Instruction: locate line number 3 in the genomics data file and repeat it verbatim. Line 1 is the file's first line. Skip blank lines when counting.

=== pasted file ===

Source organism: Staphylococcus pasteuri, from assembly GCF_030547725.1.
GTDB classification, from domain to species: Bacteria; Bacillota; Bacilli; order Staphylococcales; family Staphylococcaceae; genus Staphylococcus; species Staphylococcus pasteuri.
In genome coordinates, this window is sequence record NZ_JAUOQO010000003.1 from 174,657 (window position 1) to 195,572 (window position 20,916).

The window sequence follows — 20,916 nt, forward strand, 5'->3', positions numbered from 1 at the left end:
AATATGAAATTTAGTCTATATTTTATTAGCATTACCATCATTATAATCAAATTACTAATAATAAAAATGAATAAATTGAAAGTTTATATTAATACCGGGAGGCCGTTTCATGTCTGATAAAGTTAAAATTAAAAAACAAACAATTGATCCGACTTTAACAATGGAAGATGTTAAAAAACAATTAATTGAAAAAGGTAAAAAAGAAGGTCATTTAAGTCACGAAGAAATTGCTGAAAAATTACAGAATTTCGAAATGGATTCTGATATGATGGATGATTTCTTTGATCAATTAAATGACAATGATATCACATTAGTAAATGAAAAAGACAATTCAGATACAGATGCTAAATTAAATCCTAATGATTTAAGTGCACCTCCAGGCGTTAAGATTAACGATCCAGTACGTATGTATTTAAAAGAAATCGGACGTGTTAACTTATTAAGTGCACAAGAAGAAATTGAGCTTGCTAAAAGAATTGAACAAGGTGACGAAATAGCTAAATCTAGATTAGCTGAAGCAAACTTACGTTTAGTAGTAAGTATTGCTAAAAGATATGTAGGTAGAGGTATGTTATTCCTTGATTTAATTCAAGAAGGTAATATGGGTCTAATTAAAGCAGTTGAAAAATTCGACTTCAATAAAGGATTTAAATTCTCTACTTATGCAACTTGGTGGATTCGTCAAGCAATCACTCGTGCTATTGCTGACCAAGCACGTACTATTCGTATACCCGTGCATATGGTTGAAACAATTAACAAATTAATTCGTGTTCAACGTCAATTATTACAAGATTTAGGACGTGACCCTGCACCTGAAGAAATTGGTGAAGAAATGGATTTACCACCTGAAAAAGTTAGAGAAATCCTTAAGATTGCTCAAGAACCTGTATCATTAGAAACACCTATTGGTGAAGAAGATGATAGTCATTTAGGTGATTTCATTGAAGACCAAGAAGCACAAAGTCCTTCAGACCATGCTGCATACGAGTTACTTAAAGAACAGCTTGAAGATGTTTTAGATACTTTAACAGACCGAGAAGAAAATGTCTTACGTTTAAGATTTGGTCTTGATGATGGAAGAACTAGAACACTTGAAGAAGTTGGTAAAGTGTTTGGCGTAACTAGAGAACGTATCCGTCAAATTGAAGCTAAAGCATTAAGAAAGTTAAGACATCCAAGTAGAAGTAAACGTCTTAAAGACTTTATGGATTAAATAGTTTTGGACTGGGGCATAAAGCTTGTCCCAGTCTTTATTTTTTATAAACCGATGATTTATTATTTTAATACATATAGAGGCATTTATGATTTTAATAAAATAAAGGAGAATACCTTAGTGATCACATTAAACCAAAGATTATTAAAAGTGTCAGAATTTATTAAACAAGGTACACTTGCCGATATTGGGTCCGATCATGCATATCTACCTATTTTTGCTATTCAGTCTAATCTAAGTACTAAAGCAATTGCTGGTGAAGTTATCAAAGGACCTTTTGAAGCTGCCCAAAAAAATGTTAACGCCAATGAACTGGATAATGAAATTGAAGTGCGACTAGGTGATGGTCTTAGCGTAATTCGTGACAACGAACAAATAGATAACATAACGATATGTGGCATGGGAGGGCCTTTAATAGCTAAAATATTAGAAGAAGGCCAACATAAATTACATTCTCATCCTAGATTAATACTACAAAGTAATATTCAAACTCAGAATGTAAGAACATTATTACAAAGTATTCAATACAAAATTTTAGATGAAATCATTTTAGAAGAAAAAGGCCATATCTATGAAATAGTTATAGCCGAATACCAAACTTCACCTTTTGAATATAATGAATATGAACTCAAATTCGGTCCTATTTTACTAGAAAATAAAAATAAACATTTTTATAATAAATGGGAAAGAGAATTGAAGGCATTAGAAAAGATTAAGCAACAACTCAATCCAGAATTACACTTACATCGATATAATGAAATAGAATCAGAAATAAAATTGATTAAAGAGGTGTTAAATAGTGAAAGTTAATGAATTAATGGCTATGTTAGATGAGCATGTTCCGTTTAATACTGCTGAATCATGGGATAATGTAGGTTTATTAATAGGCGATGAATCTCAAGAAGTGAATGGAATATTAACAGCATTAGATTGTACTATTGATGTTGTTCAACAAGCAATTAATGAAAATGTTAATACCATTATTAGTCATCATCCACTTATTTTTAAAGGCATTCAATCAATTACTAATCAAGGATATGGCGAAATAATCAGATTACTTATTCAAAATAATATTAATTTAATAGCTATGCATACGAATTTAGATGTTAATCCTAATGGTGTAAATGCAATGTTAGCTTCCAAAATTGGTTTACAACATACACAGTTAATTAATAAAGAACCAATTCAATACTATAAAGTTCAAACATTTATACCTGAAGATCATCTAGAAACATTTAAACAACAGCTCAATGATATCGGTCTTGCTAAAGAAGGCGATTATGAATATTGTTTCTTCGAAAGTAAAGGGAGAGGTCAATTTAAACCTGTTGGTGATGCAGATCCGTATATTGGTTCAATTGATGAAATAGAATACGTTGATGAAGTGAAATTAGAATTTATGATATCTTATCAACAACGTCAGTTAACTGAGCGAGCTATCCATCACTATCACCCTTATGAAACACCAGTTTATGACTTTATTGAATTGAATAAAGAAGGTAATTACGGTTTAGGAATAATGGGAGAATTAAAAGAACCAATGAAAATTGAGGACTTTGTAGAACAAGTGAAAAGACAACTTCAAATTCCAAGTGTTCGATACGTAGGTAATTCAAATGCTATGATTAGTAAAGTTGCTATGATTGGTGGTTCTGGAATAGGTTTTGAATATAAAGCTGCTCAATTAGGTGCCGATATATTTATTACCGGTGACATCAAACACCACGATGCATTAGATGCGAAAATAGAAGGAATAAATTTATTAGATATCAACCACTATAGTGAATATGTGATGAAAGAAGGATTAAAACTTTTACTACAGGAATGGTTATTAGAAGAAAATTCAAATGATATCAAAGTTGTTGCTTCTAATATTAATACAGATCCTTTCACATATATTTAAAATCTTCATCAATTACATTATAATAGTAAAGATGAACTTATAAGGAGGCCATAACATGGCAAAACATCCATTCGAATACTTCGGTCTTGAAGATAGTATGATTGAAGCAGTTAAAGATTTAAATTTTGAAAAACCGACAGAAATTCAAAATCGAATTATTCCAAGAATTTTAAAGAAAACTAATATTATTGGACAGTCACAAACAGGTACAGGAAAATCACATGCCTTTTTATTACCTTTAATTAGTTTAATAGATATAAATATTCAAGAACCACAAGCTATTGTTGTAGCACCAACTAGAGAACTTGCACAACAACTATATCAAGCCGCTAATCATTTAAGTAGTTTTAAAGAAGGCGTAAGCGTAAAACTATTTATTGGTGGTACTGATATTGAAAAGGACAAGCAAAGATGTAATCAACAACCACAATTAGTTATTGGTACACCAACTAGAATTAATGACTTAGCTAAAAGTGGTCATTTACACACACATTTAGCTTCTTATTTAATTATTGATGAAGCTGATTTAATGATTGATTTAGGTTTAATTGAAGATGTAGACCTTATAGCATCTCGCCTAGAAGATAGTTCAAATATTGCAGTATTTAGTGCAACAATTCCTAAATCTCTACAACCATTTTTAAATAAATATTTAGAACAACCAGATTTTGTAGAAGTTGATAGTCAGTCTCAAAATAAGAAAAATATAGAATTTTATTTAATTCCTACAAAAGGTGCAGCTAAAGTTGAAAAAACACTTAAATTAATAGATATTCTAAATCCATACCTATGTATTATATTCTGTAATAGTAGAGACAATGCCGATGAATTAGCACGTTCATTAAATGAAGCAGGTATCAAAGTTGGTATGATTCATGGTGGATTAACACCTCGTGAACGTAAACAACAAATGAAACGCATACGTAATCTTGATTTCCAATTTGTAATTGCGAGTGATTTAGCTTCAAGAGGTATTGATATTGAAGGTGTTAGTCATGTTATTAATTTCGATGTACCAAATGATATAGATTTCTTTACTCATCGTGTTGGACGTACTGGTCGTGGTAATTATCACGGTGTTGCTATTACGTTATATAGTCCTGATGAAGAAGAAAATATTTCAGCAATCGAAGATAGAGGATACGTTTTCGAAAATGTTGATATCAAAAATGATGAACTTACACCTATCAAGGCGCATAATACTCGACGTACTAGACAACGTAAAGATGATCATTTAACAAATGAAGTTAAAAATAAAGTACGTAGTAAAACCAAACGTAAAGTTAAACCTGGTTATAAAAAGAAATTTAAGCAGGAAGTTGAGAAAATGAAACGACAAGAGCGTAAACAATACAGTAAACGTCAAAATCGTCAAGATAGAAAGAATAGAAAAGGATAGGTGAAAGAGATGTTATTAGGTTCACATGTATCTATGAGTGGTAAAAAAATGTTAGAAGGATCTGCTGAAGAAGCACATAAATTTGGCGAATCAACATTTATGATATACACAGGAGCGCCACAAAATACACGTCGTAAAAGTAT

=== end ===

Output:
In genome coordinates, this window is sequence record NZ_JAUOQO010000003.1 from 174,657 (window position 1) to 195,572 (window position 20,916).